Original medieval trenchers consisted of nothing more than a thick slice of bread, from cutting down the loaf's length, to serve as a type of platter or plate from which to eat. By the 14th century, the bread trenchers were replaced with wood in the form of a circular, square or rectangular plate, typically constructed quickly and roughly.
Some of the first wooden trenchers, also called dough bowls were nothing more than thin slabs of square pieces of wood. A typical one had a round cavity cut out for food, with a smaller round cavity on the upper right to hold a cup. Sometimes, these trenchers were made so that the user could turn it over and use the other side for a second helping or course of food. Nowadays, people use wooden trenchers more as decor pieces, for holding fruit on a table or as a catchall on a sideboard. Some people prize wooden trenchers for antique collections. Larger versions of these are also used as sinks in rustic homes.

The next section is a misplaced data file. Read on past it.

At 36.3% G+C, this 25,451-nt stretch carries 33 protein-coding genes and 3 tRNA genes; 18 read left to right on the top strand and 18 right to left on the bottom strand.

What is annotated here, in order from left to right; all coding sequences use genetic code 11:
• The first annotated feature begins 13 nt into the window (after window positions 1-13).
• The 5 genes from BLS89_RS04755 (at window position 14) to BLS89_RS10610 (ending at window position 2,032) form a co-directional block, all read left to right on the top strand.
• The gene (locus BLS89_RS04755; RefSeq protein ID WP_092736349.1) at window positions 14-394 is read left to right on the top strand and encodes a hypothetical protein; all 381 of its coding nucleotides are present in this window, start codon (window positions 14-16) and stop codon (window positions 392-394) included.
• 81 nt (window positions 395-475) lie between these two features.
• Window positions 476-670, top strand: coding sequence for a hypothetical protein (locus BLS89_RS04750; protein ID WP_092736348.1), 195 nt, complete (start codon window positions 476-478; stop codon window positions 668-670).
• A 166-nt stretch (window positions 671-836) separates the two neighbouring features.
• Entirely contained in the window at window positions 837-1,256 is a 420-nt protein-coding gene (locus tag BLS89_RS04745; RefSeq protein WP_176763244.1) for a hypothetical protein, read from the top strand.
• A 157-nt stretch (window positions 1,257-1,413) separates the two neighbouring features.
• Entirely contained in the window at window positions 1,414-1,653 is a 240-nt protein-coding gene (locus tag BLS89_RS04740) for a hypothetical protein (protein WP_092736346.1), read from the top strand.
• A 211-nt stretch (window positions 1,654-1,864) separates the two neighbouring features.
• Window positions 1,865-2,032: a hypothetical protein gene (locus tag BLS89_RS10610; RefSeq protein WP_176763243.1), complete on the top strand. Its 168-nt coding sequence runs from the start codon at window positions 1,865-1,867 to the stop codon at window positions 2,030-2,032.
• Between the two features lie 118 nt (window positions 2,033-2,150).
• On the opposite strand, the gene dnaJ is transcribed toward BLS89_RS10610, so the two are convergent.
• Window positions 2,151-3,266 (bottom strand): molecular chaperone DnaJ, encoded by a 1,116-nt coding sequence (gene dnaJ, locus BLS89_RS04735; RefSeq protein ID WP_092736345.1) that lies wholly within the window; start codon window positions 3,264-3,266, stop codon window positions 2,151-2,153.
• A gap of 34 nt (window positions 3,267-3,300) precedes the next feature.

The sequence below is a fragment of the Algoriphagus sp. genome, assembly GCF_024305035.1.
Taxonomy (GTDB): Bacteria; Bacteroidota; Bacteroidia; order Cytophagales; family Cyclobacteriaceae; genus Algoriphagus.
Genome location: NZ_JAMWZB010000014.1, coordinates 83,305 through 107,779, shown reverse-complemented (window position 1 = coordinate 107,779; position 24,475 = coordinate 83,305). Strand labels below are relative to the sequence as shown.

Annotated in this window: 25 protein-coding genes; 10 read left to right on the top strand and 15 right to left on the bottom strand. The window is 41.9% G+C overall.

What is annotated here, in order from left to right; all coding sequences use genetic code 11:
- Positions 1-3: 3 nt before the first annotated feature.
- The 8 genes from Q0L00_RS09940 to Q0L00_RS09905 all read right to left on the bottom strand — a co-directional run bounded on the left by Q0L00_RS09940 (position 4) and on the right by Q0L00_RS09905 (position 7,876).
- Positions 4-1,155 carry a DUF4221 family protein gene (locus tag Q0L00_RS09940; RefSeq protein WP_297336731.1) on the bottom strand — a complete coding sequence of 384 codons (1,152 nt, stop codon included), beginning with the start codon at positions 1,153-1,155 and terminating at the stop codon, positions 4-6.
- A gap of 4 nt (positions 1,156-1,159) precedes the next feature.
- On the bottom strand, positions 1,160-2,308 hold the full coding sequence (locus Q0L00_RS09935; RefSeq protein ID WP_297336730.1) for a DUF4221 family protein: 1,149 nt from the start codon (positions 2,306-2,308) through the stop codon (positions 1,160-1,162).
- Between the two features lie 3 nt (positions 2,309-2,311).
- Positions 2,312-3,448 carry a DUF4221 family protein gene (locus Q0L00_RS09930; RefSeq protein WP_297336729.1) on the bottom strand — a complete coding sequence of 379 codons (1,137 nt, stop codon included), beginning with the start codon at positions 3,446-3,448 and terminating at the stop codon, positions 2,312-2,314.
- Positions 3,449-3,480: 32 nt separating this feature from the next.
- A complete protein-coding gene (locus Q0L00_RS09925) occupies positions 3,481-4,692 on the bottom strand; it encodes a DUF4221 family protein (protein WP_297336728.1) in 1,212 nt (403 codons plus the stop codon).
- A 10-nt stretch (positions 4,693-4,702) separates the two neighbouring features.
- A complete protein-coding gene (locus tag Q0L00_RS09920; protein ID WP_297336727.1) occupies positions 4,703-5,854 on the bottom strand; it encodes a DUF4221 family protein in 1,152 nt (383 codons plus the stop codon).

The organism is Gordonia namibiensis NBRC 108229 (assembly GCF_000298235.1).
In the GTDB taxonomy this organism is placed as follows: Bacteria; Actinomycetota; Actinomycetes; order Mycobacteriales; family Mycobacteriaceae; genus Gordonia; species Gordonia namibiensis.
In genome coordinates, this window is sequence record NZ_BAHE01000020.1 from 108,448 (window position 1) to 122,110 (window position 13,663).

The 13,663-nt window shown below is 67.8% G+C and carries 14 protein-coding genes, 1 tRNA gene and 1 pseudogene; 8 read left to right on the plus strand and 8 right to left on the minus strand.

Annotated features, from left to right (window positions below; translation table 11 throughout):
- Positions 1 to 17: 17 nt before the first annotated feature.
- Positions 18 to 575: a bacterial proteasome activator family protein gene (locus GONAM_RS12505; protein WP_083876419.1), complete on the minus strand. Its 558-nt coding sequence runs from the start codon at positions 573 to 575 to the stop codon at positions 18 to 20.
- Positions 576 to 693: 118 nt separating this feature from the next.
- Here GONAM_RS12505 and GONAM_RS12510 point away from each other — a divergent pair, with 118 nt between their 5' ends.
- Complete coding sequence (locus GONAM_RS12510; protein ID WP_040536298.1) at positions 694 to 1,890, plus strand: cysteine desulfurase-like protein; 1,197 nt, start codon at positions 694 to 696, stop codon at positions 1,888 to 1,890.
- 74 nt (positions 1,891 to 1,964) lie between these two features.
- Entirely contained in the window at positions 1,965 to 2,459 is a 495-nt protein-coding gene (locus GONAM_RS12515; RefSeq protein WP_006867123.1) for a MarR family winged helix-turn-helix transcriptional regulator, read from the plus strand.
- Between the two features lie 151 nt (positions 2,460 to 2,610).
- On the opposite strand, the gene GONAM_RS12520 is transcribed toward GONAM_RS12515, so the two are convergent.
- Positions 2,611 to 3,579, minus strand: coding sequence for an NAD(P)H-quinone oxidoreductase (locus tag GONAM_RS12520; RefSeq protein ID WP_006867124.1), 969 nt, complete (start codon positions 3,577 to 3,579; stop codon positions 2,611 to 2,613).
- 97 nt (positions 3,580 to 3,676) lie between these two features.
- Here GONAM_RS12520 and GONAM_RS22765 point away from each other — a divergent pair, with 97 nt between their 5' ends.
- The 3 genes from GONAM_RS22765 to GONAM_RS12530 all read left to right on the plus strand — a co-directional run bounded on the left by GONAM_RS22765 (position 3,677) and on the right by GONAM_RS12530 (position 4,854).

In the centuries that followed, as craftspeople gained more skills, wooden trenchers were replaced with platters made from pewter, earthenware, stoneware and porcelain. In later years, the wooden platters held the meat for carving. Many modern tableware settings include a similar platter for serving a chicken, turkey or other large main dinner entree.
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